This has been a long post coming, composed in my heart sometime in 2012 and never to be shared until the time came.
My old man passed away last November. He had been ailing for a couple years before, and his rental in the ancestor parking lot was in no way unexpected. Dude got to live to 85 years and see some grandkiddies along the way. He was happy. He let us know that he was happy. And that he'd just like to take a goddamn nap already if we would just let him. We didn't. He still managed to walk through the veil with slick dignity. His independent spirit, like his suits, were crisp and never chosen for him by anyone.
When I started writing I was a kid, you know. Valentine was one of the few people who never gave me stress about it, because it was no big deal. It was cool to be quiet in his presence- some people just have that aura. It was restful.
My old man always greeted any achievement with a lazy eye and an afterthought of a statement. "Vema" was his greatest praise. He always took competence for granted. He raised the bar, and then he raised it higher and then he threw the goddamn bar somewhere you would actually have to work to find it. Talk about an extreme form of fetch. Because he was a mean motherfucker when he wanted to be, he gave me all the confidence in the world to be myself.
Anyone can be coddled and shrifted by some well-meaning folk. Earning Valentine's respect in an intellectual way, tho? There is no comparison. Just, you know, none. We fought and we had some healthy fights. We disagreed with a thick and informed vigor. We disappointed each other, sometimes terribly. And then we came back the next day to read each other's recommended books. Laugh about life. Agree to disagree (most times). And not be scared of being.
When I started writing and stuff for outside consumption, I always wrote with him in mind. People would ask: aren't you intimidated, and where do you find the balls to say what you do about Tanzania in The Eastafrican? I never bothered to tell them. Why would I? Point of having a superpower is having a secret weapon, neh? Because Valentine was such a tough customer- and I loved that- it has been hard to find other folks intimidating. I certainly am in awe of some writers to the point of fawning, but that's it.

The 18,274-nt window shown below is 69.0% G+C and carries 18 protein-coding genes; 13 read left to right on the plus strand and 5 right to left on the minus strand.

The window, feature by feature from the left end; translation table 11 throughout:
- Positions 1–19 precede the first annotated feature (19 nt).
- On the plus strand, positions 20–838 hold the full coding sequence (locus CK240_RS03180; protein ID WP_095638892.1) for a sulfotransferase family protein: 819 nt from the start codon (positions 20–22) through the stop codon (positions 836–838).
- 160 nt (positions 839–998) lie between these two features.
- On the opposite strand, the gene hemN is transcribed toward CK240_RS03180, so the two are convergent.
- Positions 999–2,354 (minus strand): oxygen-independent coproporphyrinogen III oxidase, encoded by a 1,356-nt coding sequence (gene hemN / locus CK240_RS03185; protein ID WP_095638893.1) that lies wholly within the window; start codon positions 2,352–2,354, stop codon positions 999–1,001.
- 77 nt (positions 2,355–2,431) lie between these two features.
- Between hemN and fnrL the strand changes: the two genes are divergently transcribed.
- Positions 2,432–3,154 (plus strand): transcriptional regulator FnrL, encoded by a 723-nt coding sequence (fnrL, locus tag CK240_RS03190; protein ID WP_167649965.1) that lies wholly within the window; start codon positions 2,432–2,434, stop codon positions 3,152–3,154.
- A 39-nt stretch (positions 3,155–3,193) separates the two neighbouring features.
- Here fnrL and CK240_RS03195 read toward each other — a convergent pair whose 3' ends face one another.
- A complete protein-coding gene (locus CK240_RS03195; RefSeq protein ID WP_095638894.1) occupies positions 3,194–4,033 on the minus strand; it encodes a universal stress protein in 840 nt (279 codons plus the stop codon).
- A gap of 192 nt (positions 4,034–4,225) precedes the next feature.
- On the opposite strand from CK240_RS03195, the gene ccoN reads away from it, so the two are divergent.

My old man's greatest form of praise arrived in a single word. "Vema." He would say this whether you had won the Concours D'Orthographe's trip to New York or burned the hell out of a well-meaning pot of mashed potatoes. His assumption that his children could just man up and live according to their own imperfections and achievements was... well. More than a little rock and roll. It was liberating.
So when he started reading the stuff that I put out there, I was nervous. He was himself, reticent about giving feedback. But one day he looked me in the eye and gave the world's best compliment: 'Vema." With Valentine, 'vema' meant you were so good you weren't even worth the bother of flattery, coddling, correction, apology, protection or anything else. So long as you just stood on your own two feet, he was cool with that.
It was a point of pride for his family to bury Valentine right. We did it, thankfully. But I never got to say to him some things, like thanks for the seriously wicked sense of humor and the ear for music. The sneakiness and the deeply buried kindness and the excellently curated taste-buds. The shyness and the courage and the language. The language. The language. All the forms of expression.